Continuous Coverage Requirements. Republicans have promised to preserve the ACA’s preexisting condition protections, but this promise will prove hollow for millions of Americans who will struggle to pay monthly premiums. This is because Republicans have proposed repealing the ACA’s requirement that insurers accept all applicants and cover their existing medical conditions—a demand that is hard to get insurers to swallow without an individual mandate—and replacing it with an extension of continuous coverage guarantees already in place for group coverage to the individual market. The guarantee will be that to an individual who never experiences a break in coverage cannot be denied insurance. But for even the most responsible individual, a period of unemployment or serious illness could make it impossible to maintain coverage, especially without the help of the ACA subsidies and Medicaid expansion.
Wellness Programs. Republicans have also encouraged the use of wellness programs to contain healthcare spending, typically citing a Safeway case study as the “golden child” of workplace wellness. These programs reward employees for engaging in health-promoting behaviors or for showing improvements on certain health outcome measures, such as blood pressure. Unbiased evaluations of these programs, however, show little evidence of overall cost reduction and suggest, instead, that these plans appear to save money by shifting costs to unhealthy enrollees, many of whom face structural impediments to successful participation in these programs. Republicans want to increase the regulatory limit on premium discounts that an individual can receive for wellness program participation, which would magnify the potential for cost-shifting.
Tax Credits, Tax Deductions, or Other Premium Support. A number of Republicans, including Speaker Ryan and Representative Tom Price (R-Ga.), President-elect Trump’s nominee for Secretary of Health and Human Services, have proposed tax credits or tax deductions to subsidize the purchase of health insurance.
These proposals differ from the ACA’s subsidies in two key ways: sufficiency and shortfall. For many Americans, the basic support provided under Republican proposals would be considerably less than the ACA’s premium and cost-sharing subsidies. For example, in his Empowering Patients First Act, Representative Price proposes a $2,100 tax credit for anyone between ages of 35 and 50. In 2017, the national monthly average premium cost for a 40-year-old individual in a bronze plan was $350, or $4,200 per year. Under Price’s plan, after the credit, this individual would still spend nearly $200 per month on premiums and likely be left with a deductible as high as $5,000 or more to pay before insurance would kick in. Healthcare spending per capita in the United States was $10,000 in 2015—five times the amount of this tax credit that Price has proposed. In contrast, in 2016, seven out of ten exchange enrollees could get a plan for a monthly premium of $75 per month, and nearly 60 percent of exchange enrollees also received help with cost-sharing.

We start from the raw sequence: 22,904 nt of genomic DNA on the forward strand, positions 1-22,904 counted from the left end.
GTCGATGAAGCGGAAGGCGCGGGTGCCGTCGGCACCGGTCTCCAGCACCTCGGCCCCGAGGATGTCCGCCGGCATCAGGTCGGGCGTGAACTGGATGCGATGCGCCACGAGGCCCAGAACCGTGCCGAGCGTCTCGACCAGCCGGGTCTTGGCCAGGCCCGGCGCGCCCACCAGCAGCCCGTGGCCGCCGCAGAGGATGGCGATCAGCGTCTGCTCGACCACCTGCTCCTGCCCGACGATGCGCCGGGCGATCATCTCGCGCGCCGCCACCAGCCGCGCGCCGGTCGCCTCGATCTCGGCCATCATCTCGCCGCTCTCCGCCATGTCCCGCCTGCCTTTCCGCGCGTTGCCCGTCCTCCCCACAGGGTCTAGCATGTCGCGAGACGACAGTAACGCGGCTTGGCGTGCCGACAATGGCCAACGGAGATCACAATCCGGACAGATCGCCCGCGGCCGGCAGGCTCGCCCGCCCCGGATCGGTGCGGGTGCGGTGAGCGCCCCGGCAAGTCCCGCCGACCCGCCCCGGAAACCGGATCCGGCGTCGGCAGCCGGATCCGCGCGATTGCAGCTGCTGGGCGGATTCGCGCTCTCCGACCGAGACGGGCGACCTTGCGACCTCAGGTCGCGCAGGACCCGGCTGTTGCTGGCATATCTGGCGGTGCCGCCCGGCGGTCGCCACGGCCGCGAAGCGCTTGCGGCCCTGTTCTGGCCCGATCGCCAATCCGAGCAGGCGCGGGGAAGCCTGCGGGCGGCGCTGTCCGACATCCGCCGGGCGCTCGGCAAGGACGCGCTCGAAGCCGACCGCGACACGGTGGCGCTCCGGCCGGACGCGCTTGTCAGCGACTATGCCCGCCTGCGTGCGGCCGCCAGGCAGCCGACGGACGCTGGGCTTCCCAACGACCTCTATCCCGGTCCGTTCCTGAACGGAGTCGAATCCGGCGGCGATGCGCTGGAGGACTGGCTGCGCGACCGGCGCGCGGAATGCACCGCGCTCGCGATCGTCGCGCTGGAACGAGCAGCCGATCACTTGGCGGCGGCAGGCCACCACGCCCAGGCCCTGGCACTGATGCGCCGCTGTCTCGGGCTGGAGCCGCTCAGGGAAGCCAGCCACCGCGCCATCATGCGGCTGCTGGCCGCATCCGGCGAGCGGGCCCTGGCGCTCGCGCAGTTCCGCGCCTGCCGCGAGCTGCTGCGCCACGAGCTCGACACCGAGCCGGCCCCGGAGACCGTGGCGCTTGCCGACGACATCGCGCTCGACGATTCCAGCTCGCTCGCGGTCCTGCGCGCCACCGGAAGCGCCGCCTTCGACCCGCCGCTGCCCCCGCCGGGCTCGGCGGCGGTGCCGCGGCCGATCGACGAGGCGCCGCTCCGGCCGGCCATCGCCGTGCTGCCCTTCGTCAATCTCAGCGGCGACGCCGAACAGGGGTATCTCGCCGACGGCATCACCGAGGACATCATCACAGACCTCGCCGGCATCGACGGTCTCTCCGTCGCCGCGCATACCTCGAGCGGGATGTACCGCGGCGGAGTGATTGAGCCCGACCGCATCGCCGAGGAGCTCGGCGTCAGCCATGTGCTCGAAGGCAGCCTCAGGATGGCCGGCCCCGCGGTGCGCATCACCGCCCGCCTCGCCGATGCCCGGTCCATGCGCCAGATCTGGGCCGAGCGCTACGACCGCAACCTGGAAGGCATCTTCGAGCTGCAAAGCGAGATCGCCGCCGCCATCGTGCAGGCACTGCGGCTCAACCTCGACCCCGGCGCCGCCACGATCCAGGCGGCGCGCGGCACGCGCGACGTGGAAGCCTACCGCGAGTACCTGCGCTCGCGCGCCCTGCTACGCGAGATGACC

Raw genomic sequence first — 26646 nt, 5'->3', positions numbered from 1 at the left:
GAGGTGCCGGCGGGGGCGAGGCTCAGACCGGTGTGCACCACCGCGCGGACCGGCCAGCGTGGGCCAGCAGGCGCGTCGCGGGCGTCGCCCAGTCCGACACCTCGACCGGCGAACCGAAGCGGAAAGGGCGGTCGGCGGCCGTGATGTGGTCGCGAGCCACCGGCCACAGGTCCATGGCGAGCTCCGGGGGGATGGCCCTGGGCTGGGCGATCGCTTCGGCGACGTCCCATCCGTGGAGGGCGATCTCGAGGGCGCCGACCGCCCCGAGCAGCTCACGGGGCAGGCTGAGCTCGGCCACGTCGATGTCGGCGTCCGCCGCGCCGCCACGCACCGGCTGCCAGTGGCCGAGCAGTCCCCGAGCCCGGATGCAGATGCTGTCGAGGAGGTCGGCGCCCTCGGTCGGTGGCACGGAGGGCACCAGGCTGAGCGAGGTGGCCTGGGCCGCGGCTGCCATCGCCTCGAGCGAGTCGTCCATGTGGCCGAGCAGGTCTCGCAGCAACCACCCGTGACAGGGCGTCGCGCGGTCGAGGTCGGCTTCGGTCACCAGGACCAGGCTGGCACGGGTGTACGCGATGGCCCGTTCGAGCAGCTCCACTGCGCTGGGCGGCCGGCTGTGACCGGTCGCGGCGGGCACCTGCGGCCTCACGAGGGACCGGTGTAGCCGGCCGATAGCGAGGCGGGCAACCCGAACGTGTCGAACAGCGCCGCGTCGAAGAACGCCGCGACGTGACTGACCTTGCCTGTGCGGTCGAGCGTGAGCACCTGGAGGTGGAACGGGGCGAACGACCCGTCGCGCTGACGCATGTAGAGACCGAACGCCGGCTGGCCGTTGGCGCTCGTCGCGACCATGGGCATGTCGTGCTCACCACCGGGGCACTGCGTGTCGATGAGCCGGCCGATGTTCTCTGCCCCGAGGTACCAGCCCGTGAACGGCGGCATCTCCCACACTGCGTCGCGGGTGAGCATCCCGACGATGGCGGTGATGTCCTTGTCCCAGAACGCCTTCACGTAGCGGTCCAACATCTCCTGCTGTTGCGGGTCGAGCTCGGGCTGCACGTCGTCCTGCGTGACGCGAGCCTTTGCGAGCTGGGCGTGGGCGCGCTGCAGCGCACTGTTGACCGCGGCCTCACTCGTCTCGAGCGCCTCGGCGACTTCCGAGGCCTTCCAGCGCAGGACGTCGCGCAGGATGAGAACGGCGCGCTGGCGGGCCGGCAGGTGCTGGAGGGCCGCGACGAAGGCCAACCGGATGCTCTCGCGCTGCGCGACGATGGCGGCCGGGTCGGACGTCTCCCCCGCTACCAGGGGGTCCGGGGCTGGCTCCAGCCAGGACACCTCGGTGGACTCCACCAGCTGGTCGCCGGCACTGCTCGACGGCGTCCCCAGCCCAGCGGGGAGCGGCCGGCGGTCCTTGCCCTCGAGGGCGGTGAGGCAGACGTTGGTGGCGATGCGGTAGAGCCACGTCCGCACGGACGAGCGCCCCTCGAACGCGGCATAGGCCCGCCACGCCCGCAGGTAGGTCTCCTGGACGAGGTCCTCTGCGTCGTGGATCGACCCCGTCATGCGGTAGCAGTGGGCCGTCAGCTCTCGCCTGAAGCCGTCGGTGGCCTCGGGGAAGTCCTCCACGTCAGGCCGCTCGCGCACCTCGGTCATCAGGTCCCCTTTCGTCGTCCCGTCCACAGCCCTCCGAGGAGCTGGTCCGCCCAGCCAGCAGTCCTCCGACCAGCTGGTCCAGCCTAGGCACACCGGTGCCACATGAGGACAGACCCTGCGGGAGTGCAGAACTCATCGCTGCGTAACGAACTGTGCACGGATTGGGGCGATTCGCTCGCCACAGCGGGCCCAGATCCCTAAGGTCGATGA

The second major difference between the Republican strategy and the ACA centers on what will happen once healthcare costs increase over time, as they inevitably will. Under Republican proposals, the value of the relevant voucher, credit, or deduction will grow only at a predetermined rate, at or below inflation. This means that as healthcare costs grow over time—historically faster on average than the overall rate of inflation—the individual’s share of her medical costs will increase. The ACA is designed to prevent this increasing burden on individuals. In contrast, the Republican proposals are banking on it. By shifting costs onto individuals, they ensure control over federal healthcare spending. Republicans justify placing these burdens on individuals and families as a means to encourage them to spend more carefully, despite the fact that, as noted above, people fail to differentiate between effective and ineffective care and despite the reality that poor and sick people are harmed by such reductions in coverage for medical care.
Looming Trump-era health policies will amount to nothing more than a privatization of health spending risk. This strategy is not new. Anyone who wants to preview what is coming can simply look back to the economic insecurity created by medical care spending in the 1990s and the first part of the 2000s—precisely what motivated the establishment of the ACA in the first place. This history, which the United States now seems condemned to repeat, is captured vividly in books like Jacob Hacker’s The Great Risk Shift, where he documents how Republicans’ “personal responsibility crusade” catapulted working families into deep economic and health insecurity. Unfortunately, after a short period of reprieve following passage of the ACA, American families will once again face great insecurity if “repeal and replace” proceeds as planned.